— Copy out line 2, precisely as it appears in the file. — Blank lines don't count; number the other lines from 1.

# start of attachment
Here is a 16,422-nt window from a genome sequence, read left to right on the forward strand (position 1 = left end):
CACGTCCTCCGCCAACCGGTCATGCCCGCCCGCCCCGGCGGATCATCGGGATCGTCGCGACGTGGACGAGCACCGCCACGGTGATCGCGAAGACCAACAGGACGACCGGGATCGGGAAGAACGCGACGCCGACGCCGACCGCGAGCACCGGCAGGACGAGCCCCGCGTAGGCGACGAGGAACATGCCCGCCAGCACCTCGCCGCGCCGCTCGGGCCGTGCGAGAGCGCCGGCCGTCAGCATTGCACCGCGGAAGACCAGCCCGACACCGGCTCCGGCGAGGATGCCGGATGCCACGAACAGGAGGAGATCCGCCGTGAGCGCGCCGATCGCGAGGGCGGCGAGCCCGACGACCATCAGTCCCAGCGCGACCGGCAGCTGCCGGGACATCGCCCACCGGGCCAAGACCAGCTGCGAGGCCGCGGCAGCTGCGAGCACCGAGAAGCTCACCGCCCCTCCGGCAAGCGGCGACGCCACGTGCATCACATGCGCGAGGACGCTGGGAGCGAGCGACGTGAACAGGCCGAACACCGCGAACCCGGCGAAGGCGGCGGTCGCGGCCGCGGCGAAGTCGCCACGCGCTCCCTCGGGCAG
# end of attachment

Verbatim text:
CACGTCCTCCGCCAACCGGTCATGCCCGCCCGCCCCGGCGGATCATCGGGATCGTCGCGACGTGGACGAGCACCGCCACGGTGATCGCGAAGACCAACAGGACGACCGGGATCGGGAAGAACGCGACGCCGACGCCGACCGCGAGCACCGGCAGGACGAGCCCCGCGTAGGCGACGAGGAACATGCCCGCCAGCACCTCGCCGCGCCGCTCGGGCCGTGCGAGAGCGCCGGCCGTCAGCATTGCACCGCGGAAGACCAGCCCGACACCGGCTCCGGCGAGGATGCCGGATGCCACGAACAGGAGGAGATCCGCCGTGAGCGCGCCGATCGCGAGGGCGGCGAGCCCGACGACCATCAGTCCCAGCGCGACCGGCAGCTGCCGGGACATCGCCCACCGGGCCAAGACCAGCTGCGAGGCCGCGGCAGCTGCGAGCACCGAGAAGCTCACCGCCCCTCCGGCAAGCGGCGACGCCACGTGCATCACATGCGCGAGGACGCTGGGAGCGAGCGACGTGAACAGGCCGAACACCGCGAACCCGGCGAAGGCGGCGGTCGCGGCCGCGGCGAAGTCGCCACGCGCTCCCTCGGGCAG